1. AN ORDER removing into this Honorable Court the proceedings comprised in charge No. MIK/A/100/97 Specifically the remand Order of 12th March, 1997. “Accuseds are to be remanded at Force C.I.D. Alagbon meanwhile” to be quashed forthwith.
  2. AN ORDER releasing the Applicant from illegal detention forthwith. 4. N5 million being compensation/damages for Applicant’s illegal detention.


  1. The Chief Magistrate has no jurisdiction to try a charge of treason.
  2. The arraignment of the Applicant before a Chief Magistrate for a capital offence is wrongful and unconditional.
  3. The remand of the Applicant in force or other custody by a court without jurisdiction to try the charge is unconditional and violates Applicant’s right to personal liberty.”

The verifying affidavit sworn to by one Sam Amadi contain inter alia the following salient depositions:

“4. The Applicant was arrested on 12th January, 1979 at his residence, No. 2, Olufemi Adebanjo Street, Sango-Ota by a team of Policemen. He was severely beaten and later taken to Force C.I.D. Alagbon in handcuff.

  1. On 13th January, 1997, the Applicant while still in detention in Alagbon was asked to make statement about one Adewale as a supplier of Computers, when he (the Applicant) needed some Computers.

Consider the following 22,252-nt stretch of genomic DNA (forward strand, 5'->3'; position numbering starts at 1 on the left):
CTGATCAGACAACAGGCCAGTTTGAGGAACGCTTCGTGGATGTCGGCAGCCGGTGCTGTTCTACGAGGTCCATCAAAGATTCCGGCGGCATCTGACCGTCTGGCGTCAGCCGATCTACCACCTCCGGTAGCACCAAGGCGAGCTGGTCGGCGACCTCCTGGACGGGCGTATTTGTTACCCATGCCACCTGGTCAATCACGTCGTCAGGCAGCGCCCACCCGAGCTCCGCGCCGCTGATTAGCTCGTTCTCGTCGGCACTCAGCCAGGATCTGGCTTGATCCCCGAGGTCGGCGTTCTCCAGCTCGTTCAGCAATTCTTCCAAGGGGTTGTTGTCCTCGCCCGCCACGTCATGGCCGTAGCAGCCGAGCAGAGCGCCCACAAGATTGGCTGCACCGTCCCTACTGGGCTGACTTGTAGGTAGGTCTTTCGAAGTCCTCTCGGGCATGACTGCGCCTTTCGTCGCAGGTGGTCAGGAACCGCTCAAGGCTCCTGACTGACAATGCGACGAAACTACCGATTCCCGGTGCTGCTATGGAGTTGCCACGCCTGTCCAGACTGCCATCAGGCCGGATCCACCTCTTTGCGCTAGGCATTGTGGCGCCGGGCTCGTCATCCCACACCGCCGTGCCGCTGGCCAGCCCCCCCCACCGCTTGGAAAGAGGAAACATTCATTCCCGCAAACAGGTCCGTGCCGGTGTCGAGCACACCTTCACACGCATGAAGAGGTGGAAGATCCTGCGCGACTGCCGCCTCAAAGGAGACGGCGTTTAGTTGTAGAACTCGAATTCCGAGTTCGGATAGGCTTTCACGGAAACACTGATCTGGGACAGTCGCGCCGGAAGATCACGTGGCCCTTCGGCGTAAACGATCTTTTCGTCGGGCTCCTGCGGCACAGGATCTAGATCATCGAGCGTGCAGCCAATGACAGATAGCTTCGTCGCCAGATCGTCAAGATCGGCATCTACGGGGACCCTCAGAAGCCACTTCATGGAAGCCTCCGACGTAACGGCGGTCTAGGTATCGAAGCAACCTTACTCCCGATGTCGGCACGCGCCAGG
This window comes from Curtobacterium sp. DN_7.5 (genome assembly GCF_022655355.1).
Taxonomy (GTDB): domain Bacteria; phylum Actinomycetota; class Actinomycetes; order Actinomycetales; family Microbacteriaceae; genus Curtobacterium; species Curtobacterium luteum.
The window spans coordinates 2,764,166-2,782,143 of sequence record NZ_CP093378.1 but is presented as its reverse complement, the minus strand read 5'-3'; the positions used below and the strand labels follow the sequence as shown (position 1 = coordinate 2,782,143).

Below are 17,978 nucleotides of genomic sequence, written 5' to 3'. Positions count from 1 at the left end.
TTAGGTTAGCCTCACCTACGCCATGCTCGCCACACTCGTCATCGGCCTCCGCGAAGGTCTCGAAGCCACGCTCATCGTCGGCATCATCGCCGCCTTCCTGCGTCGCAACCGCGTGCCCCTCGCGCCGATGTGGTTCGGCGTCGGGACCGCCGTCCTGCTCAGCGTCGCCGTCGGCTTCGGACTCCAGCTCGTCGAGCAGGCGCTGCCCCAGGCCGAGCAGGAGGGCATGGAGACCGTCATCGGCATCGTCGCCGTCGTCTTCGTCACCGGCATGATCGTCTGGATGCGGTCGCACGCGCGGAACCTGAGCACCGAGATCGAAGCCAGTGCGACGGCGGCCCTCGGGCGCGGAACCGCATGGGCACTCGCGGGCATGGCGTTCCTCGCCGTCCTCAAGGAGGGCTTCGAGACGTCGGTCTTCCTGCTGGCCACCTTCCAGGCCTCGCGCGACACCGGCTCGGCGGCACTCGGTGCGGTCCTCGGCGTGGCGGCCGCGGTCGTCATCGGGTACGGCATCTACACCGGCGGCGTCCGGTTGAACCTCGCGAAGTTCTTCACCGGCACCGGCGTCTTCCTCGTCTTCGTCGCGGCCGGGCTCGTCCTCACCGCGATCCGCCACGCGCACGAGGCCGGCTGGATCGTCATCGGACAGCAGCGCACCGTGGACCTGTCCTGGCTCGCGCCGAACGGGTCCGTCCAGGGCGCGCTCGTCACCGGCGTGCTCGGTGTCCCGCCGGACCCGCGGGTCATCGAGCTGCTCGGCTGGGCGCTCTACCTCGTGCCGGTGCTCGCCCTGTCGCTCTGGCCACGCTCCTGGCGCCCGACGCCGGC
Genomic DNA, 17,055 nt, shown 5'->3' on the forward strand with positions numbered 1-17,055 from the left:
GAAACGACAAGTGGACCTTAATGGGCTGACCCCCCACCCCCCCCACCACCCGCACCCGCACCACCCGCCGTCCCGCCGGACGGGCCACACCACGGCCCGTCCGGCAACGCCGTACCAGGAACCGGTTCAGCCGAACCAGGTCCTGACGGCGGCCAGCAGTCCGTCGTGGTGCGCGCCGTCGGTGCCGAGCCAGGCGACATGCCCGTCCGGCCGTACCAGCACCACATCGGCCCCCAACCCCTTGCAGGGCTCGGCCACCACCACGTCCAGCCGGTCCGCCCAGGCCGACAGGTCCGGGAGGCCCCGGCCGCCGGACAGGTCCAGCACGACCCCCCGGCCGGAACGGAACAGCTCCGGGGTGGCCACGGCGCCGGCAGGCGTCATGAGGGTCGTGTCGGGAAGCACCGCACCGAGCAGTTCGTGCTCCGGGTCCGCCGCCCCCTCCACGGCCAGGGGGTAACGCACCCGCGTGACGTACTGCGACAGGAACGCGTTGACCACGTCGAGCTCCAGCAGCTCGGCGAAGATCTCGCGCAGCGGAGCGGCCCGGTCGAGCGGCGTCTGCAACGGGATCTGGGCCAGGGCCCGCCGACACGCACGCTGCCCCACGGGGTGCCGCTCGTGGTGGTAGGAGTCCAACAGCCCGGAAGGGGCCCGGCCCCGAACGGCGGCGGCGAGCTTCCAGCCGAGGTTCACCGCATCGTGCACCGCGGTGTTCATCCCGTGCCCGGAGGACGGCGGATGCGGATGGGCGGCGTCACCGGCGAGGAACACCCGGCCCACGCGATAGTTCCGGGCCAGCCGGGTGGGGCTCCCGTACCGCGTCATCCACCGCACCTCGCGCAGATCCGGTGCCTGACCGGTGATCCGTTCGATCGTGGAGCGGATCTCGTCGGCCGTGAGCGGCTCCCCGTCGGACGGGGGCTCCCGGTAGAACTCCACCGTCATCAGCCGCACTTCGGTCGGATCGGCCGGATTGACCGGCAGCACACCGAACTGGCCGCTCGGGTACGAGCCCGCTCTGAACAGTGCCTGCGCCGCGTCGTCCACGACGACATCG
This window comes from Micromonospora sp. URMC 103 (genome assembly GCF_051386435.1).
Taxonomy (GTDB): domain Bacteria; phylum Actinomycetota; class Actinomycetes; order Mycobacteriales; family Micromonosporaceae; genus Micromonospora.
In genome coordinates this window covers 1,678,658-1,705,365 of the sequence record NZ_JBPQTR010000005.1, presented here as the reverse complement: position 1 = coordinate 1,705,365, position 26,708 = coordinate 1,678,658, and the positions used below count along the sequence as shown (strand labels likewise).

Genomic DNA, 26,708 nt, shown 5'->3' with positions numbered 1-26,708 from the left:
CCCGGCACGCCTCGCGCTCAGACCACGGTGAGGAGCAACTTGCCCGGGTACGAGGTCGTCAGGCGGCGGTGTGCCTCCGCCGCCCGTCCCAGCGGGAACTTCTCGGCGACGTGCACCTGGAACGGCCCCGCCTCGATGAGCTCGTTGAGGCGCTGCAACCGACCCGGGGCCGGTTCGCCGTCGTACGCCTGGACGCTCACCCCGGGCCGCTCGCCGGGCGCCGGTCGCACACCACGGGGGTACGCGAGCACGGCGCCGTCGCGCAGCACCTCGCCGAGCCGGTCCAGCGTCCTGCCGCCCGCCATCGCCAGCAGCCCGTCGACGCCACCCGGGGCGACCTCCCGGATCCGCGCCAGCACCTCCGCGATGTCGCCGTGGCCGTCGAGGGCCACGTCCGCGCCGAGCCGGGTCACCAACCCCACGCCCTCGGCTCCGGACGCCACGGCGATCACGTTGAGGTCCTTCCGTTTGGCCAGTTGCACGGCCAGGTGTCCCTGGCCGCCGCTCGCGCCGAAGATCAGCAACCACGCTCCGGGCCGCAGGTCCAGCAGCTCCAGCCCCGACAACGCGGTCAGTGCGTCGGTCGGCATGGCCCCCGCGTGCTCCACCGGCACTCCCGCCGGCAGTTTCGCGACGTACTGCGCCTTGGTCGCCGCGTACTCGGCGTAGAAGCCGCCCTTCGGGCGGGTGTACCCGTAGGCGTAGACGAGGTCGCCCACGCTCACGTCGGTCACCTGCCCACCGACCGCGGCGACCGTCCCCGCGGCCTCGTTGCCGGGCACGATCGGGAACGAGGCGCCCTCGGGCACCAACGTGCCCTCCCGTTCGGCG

2. The Applicant has been in detention in the Force C.I.D. cell, Alagbon since his arrest.
  3. On the 12th March, 1979, the Applicant and 12 others were charged before an Ikeja Chief Magistrate for conspiracy and treason. Attached as Exhibit BJ 1 is a copy of the charge sheet.
  4. The Chief Magistrate after declaring she had no jurisdiction to try the charge Ordered that the Applicant be remanded in custody of the Force C.I.D. Alagbon, where the Applicant is presently detained. Attached herewith is Exhibit BJ2 a copy of the order.
  5. The Applicant has suffered grave hardship financial loss and his family life is deteriorating because of his detention. Learned counsel made their submissions which the learned trial judge considered, and at the end of the day dismissed the applicant’s application.